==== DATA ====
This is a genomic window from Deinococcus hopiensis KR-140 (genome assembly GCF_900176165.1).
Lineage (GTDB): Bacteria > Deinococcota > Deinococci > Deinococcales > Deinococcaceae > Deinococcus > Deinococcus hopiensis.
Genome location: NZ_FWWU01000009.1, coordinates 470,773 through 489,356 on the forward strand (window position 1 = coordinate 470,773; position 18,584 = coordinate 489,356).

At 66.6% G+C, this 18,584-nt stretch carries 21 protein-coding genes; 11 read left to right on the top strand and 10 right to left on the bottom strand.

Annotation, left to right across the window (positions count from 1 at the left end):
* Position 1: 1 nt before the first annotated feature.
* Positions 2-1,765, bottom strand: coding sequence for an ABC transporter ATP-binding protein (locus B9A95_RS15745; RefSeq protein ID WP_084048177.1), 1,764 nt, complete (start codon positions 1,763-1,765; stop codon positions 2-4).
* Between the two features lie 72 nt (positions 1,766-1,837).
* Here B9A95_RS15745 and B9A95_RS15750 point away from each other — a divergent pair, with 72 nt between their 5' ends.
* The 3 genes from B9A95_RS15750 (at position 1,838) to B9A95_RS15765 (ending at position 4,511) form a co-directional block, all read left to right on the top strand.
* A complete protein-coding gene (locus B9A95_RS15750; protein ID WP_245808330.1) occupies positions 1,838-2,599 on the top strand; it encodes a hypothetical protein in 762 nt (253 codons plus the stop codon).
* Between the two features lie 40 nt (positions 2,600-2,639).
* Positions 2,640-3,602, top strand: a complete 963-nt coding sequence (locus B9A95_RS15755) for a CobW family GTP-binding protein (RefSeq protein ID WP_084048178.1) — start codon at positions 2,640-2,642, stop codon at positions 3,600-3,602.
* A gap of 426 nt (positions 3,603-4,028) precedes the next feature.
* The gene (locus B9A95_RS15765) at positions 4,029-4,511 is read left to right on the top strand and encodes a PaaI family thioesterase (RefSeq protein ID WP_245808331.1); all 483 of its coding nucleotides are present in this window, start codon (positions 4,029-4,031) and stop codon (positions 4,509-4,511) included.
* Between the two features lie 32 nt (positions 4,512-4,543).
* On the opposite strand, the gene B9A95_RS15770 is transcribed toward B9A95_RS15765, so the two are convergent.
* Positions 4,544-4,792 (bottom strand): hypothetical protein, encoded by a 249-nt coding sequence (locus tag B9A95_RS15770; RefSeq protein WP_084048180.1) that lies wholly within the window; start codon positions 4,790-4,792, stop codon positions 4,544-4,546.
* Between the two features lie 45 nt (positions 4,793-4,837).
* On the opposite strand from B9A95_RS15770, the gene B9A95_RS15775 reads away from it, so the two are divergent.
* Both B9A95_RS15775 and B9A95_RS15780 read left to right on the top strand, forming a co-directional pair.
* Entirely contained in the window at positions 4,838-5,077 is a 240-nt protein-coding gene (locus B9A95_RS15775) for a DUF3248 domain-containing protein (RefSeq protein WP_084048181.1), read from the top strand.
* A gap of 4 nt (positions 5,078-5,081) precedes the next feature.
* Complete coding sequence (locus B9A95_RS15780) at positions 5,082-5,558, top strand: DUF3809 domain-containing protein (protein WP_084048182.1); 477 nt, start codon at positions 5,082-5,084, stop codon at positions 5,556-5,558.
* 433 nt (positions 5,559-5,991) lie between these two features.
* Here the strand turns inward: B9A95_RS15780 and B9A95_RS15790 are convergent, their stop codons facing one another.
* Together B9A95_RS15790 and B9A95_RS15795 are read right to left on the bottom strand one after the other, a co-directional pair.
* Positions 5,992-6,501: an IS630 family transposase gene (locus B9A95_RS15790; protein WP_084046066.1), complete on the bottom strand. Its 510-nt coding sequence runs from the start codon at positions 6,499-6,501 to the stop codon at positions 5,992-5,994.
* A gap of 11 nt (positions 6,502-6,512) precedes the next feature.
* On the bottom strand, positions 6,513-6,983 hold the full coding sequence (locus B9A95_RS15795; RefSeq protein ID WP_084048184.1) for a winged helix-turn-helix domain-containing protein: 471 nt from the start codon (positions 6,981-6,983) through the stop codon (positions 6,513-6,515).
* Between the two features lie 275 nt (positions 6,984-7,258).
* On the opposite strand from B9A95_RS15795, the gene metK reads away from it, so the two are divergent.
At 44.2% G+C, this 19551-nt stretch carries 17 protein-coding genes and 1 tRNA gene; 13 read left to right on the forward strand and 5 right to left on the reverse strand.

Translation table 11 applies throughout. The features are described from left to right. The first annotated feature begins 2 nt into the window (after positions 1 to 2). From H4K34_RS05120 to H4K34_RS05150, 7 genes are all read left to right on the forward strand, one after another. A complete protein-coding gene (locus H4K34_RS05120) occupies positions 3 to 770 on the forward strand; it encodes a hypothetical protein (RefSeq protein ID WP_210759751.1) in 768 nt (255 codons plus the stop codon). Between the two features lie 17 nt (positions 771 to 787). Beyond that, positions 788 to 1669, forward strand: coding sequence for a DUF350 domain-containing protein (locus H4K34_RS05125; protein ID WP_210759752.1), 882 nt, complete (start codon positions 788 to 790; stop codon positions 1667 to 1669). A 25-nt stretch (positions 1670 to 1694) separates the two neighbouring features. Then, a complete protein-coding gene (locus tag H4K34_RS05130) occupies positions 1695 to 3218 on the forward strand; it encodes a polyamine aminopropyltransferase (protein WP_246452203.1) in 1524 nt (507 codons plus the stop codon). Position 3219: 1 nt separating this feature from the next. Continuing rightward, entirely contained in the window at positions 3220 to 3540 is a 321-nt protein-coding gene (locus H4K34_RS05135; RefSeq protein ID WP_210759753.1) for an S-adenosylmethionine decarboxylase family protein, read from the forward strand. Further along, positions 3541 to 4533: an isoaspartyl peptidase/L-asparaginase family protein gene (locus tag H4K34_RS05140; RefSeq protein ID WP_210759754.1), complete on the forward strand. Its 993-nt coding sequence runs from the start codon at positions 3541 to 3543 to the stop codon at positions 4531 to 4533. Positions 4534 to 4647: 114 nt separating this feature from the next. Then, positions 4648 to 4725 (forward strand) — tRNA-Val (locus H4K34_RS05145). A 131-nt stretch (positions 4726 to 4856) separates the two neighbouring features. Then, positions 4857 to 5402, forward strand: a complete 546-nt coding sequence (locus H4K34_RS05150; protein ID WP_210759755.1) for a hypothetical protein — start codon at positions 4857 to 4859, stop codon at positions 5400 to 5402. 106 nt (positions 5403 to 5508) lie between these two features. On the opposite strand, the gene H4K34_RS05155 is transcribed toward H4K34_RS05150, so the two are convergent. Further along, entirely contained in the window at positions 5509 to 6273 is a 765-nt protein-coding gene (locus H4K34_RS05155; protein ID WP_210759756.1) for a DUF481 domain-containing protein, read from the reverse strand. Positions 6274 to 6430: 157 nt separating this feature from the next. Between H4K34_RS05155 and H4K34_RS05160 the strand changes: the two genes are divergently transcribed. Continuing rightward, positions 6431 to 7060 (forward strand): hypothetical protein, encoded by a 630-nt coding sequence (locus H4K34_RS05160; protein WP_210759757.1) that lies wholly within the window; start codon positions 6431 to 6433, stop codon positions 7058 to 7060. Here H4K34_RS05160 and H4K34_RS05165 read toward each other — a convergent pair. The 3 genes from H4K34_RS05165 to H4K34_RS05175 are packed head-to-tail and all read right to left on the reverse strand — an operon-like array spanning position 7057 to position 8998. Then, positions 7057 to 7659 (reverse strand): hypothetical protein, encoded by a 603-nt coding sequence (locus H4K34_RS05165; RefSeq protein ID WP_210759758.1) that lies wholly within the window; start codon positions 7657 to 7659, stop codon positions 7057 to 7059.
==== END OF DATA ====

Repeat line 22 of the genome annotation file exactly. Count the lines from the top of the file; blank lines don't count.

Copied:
* Entirely contained in the window at positions 4,838-5,077 is a 240-nt protein-coding gene (locus B9A95_RS15775) for a DUF3248 domain-containing protein (RefSeq protein WP_084048181.1), read from the top strand.